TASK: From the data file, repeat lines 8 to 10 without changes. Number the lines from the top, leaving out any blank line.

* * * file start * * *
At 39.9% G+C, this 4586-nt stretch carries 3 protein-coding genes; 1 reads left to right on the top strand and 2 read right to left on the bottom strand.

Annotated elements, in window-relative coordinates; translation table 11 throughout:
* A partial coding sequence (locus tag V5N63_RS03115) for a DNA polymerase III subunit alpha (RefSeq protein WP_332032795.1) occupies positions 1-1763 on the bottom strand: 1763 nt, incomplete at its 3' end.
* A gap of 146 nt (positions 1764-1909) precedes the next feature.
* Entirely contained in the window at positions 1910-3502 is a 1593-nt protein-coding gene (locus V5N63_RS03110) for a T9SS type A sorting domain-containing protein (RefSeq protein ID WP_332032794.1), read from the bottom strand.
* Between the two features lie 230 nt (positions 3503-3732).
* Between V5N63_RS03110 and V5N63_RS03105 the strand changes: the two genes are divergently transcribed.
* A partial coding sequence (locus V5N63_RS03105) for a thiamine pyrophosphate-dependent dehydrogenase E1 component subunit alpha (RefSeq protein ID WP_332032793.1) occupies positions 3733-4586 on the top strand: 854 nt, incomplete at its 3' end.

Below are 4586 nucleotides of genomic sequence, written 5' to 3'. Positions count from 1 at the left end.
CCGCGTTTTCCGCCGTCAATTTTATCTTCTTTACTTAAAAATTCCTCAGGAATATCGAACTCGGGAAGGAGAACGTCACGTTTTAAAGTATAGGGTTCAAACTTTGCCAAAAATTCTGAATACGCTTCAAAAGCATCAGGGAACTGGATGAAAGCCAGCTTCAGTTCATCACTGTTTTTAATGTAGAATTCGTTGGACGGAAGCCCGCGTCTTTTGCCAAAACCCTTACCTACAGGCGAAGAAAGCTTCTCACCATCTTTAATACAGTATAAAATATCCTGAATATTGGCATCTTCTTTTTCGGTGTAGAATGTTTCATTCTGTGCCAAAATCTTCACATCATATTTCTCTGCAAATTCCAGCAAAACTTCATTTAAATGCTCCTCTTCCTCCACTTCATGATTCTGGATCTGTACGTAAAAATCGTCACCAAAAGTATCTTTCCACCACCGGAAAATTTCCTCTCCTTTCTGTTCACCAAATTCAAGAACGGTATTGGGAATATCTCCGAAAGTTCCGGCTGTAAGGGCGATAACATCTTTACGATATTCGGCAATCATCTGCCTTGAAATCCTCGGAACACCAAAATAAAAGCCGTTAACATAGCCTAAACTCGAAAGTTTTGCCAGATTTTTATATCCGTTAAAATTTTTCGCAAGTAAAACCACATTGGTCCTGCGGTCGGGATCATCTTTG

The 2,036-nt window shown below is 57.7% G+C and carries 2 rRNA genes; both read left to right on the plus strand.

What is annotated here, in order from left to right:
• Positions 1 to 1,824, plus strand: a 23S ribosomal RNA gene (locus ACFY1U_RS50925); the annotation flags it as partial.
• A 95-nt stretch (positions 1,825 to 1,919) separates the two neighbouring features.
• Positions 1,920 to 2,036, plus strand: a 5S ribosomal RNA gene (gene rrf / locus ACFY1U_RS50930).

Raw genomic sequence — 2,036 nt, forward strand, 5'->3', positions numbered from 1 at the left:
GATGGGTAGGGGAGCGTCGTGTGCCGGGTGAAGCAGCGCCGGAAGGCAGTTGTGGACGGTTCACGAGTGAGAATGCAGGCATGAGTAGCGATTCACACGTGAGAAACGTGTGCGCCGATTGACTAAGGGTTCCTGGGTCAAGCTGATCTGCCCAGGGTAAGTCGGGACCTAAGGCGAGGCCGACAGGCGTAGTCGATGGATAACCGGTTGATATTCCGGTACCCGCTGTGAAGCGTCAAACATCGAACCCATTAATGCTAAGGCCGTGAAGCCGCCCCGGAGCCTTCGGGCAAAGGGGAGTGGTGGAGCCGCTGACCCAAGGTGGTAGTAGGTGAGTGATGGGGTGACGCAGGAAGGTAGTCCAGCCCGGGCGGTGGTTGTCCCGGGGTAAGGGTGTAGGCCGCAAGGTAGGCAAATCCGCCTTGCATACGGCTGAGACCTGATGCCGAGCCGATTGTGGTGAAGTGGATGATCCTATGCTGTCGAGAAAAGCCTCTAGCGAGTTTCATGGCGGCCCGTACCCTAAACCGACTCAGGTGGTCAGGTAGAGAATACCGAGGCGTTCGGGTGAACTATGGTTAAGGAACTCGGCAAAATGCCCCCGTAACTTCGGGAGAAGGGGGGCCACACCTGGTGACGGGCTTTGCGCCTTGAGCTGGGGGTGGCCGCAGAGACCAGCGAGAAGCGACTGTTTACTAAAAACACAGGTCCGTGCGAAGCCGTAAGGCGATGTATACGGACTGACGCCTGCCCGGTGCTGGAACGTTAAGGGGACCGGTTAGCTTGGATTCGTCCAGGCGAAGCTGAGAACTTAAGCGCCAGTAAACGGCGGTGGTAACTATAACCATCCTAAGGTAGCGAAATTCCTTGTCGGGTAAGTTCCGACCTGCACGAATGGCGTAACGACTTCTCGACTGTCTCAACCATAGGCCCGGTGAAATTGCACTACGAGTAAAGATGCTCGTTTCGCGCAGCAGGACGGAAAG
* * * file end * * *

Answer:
* A partial coding sequence (locus V5N63_RS03105) for a thiamine pyrophosphate-dependent dehydrogenase E1 component subunit alpha (RefSeq protein ID WP_332032793.1) occupies positions 3733-4586 on the top strand: 854 nt, incomplete at its 3' end.

Below are 4586 nucleotides of genomic sequence, written 5' to 3'. Positions count from 1 at the left end.
CCGCGTTTTCCGCCGTCAATTTTATCTTCTTTACTTAAAAATTCCTCAGGAATATCGAACTCGGGAAGGAGAACGTCACGTTTTAAAGTATAGGGTTCAAACTTTGCCAAAAATTCTGAATACGCTTCAAAAGCATCAGGGAACTGGATGAAAGCCAGCTTCAGTTCATCACTGTTTTTAATGTAGAATTCGTTGGACGGAAGCCCGCGTCTTTTGCCAAAACCCTTACCTACAGGCGAAGAAAGCTTCTCACCATCTTTAATACAGTATAAAATATCCTGAATATTGGCATCTTCTTTTTCGGTGTAGAATGTTTCATTCTGTGCCAAAATCTTCACATCATATTTCTCTGCAAATTCCAGCAAAACTTCATTTAAATGCTCCTCTTCCTCCACTTCATGATTCTGGATCTGTACGTAAAAATCGTCACCAAAAGTATCTTTCCACCACCGGAAAATTTCCTCTCCTTTCTGTTCACCAAATTCAAGAACGGTATTGGGAATATCTCCGAAAGTTCCGGCTGTAAGGGCGATAACATCTTTACGATATTCGGCAATCATCTGCCTTGAAATCCTCGGAACACCAAAATAAAAGCCGTTAACATAGCCTAAACTCGAAAGTTTTGCCAGATTTTTATATCCGTTAAAATTTTTCGCAAGTAAAACCACATTGGTCCTGCGGTCGGGATCATCTTTG